Zacharias’s Prophecy

67 And his father Zacharias was filled with the Holy Spirit, and prophesied, saying:

68 “Blessed be the Lord God of Israel, For He has visited us and accomplished redemption for His people, 69 And has raised up a horn of salvation for us In the house of David His servant— 70 As He spoke by the mouth of His holy prophets from of old— 71 Salvation from our enemies, And from the hand of all who hate us; 72 To show mercy toward our fathers, And to remember His holy covenant, 73 The oath which He swore to Abraham our father, 74 To grant us that we, being rescued from the hand of our enemies, Might serve Him without fear, 75 In holiness and righteousness before Him all our days. 76 “And you, child, will be called the prophet of the Most High; For you will go on before the Lord to prepare His ways; 77 To give to His people the knowledge of salvation By the forgiveness of their sins, 78 Because of the tender mercy of our God, With which the Sunrise from on high will visit us, 79 To shine upon those who sit in darkness and the shadow of death, To guide our feet into the way of peace.”

80 And the child continued to grow and to become strong in spirit, and he lived in the deserts until the day of his public appearance to Israel.

Jesus’ Birth in Bethlehem

Chapter Two

Now in those days a decree went out from Caesar Augustus, that a census be taken of all the inhabited earth. This was the first census taken while Quirinius was governor of Syria. And everyone was on his way to register for the census, each to his own city. Joseph also went up from Galilee, from the city of Nazareth, to Judea, to the city of David which is called Bethlehem, because he was of the house and family of David, in order to register along with Mary, who was engaged to him, and was with child. While they were there, the days were completed for her to give birth. And she gave birth to her firstborn son; and she wrapped Him in cloths, and laid Him in a manger, because there was no room for them in the inn.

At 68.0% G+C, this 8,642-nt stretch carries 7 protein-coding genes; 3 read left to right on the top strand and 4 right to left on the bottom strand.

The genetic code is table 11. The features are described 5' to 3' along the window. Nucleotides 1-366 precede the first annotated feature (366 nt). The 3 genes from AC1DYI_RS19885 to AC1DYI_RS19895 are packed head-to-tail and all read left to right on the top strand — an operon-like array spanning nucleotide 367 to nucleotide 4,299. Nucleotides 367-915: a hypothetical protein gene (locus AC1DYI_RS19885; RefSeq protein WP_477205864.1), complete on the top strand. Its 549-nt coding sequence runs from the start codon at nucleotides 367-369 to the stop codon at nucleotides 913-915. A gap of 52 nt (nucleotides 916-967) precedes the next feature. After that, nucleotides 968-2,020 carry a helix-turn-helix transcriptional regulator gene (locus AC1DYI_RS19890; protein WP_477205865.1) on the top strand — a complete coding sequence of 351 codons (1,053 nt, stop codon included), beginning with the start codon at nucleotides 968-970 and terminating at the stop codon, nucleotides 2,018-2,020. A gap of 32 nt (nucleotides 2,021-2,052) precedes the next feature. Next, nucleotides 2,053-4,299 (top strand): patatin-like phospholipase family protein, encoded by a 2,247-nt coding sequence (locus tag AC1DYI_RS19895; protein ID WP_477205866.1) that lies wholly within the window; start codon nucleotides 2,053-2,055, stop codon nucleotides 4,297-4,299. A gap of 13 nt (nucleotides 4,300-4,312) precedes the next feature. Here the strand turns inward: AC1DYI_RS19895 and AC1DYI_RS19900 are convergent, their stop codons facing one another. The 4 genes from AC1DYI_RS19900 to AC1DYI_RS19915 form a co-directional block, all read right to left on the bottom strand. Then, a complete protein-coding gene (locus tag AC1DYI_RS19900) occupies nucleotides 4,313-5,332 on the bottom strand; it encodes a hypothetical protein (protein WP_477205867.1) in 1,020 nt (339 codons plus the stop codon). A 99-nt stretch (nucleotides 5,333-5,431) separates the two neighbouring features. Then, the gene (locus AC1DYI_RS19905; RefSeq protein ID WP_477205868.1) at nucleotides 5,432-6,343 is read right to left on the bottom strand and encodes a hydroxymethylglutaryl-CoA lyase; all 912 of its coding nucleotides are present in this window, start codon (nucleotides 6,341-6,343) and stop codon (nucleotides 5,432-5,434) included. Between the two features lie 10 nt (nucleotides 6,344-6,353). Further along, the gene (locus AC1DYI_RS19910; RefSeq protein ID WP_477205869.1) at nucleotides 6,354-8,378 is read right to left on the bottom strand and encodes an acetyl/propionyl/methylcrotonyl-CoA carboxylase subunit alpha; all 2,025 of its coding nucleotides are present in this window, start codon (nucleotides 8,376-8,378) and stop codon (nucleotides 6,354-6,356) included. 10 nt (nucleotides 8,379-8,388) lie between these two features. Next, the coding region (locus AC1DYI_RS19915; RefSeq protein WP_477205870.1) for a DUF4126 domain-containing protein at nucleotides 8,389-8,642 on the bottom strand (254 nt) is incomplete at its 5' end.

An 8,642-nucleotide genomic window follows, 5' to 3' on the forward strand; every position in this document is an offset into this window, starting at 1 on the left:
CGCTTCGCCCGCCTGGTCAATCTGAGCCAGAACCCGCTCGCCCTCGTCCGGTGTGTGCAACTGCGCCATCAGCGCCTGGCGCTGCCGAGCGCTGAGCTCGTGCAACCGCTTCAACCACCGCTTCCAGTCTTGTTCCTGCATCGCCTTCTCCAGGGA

In the same region there were some shepherds staying out in the fields and keeping watch over their flock by night. And an angel of the Lord suddenly stood before them, and the glory of the Lord shone around them; and they were terribly frightened. 10 But the angel said to them, “Do not be afraid; for behold, I bring you good news of great joy which will be for all the people; 11 for today in the city of David there has been born for you a Savior, who is Christ the Lord. 12 This will be a sign for you: you will find a baby wrapped in cloths and lying in a manger.” 13 And suddenly there appeared with the angel a multitude of the heavenly host praising God and saying,

14 “Glory to God in the highest, And on earth peace among men with whom He is pleased.”

15 When the angels had gone away from them into heaven, the shepherds began saying to one another, “Let us go straight to Bethlehem then, and see this thing that has happened which the Lord has made known to us.” 16 So they came in a hurry and found their way to Mary and Joseph, and the baby as He lay in the manger. 17 When they had seen this, they made known the statement which had been told them about this Child. 18 And all who heard it wondered at the things which were told them by the shepherds. 19 But Mary treasured all these things, pondering them in her heart. 20 The shepherds went back, glorifying and praising God for all that they had heard and seen, just as had been told them.

Jesus Presented at the Temple

21 And when eight days had passed, before His circumcision, His name was then called Jesus, the name given by the angel before He was conceived in the womb.

22 And when the days for their purification according to the law of Moses were completed, they brought Him up to Jerusalem to present Him to the Lord 23 (as it is written in the Law of the Lord, “Every firstborn male that opens the womb shall be called holy to the Lord”), 24 and to offer a sacrifice according to what was said in the Law of the Lord, “A pair of turtledoves or two young pigeons.”